The scale of the housing supply and affordability problem in Brighton and Hove

Last Thursday (23rd April) I gave a presentation to the Hove Civic Society on the supply of affordable housing to buy and to rent in Brighton and Hove.  I have prepared four bite size summaries of my presentation which I will post today and over the next three days:

  • The need to build build build
  • The economic consequences of current housing policy
  • The need to end, not extend Right to Buy.

Today, the scale of the problem:

There are few who would deny that we have a housing crisis unlike anything we have experienced in our lifetimes.

In Brighton and Hove house prices are ten times average income which increasingly exclude people on middle incomes from the City.  The City Plan identifies just 13,200 new homes to the year 2030 against a housing need of 24,000.  In 2013 rents went up five times faster than salaries.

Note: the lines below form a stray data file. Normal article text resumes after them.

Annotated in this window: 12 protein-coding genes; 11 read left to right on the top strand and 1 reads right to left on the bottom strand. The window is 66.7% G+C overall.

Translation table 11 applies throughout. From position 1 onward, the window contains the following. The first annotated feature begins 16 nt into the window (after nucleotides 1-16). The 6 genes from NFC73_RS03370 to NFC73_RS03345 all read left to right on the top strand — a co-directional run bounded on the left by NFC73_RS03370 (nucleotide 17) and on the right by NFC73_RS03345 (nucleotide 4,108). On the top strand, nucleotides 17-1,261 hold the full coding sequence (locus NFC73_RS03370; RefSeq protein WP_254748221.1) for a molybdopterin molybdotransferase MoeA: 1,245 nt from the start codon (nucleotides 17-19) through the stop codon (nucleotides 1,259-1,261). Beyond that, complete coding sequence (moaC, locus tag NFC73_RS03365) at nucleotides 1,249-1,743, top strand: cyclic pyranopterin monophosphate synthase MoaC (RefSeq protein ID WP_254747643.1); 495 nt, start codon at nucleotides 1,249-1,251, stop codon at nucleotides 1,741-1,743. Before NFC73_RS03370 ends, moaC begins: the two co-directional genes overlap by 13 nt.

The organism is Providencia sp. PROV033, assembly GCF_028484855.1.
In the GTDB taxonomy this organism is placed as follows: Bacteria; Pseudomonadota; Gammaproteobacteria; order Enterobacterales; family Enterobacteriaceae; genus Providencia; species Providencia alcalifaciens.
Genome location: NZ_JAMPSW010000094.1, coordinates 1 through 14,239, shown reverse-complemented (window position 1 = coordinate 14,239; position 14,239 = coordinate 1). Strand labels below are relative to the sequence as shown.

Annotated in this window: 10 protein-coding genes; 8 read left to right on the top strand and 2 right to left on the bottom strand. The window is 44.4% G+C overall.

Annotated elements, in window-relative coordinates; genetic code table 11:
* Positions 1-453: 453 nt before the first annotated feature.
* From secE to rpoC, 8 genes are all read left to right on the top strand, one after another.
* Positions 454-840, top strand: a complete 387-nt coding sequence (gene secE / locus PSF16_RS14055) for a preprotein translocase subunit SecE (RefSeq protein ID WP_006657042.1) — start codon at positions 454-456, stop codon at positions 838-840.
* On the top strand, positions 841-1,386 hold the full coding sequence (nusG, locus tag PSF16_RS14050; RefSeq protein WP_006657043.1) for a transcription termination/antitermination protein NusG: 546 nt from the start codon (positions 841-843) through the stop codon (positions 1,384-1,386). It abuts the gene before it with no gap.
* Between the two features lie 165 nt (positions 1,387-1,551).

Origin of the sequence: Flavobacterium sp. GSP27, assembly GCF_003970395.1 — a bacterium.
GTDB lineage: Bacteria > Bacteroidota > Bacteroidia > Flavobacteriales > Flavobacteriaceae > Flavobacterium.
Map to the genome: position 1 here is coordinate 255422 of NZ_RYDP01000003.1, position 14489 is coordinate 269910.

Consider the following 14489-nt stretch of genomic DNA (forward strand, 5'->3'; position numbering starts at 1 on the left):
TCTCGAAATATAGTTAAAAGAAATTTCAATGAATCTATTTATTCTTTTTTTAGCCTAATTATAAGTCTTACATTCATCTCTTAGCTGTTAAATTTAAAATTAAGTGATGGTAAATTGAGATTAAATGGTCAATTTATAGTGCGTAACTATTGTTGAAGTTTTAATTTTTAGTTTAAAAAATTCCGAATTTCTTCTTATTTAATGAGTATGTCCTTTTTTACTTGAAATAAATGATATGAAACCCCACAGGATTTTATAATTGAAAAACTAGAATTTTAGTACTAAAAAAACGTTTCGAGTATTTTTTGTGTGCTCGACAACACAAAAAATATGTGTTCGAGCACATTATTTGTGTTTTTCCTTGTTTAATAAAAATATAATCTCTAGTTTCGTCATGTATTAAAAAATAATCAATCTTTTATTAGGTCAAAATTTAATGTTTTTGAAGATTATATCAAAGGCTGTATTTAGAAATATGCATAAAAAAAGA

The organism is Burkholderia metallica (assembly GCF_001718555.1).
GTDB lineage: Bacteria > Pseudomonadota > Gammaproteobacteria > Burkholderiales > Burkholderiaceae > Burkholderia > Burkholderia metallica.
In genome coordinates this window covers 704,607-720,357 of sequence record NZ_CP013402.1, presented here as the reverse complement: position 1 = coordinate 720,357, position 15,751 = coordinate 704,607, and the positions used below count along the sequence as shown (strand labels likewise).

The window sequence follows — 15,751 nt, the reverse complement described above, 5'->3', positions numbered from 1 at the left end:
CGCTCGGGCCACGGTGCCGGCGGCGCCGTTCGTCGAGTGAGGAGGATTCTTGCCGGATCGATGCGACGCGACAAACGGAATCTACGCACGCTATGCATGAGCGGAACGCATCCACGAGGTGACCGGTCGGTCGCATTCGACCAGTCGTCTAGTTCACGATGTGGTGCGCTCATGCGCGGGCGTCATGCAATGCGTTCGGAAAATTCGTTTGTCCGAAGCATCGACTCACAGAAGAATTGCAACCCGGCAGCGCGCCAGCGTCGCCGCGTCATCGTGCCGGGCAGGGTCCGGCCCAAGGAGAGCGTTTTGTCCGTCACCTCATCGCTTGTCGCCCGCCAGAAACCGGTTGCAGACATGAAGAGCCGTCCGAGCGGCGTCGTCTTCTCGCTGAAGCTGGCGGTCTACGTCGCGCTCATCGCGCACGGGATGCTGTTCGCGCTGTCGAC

Brighton and Hove is one of the top ten areas for house prices in the UK.  The average rent is beyond the reach of anyone on benefits.  The average one bed flat is now £850 per month, while the Local Housing Allowance (the amount that housing benefit will pay for such a property) is £612.

Shelter says that just 0.1% of homes in Brighton and Hove are affordable to first time buyers and in the south east, only three out of every 100 homes on the market are affordable for a single person on an average wage.  Four out of five homes for sale in the South East are unaffordable for a couple without children on average wages

This isn’t a new issue, but the problem is now worse than ever.

In the next three posts I will focus on:

  • The need to build build build
  • The economic consequences of current housing policy
  • The need to end, not extend, the Right to Buy.
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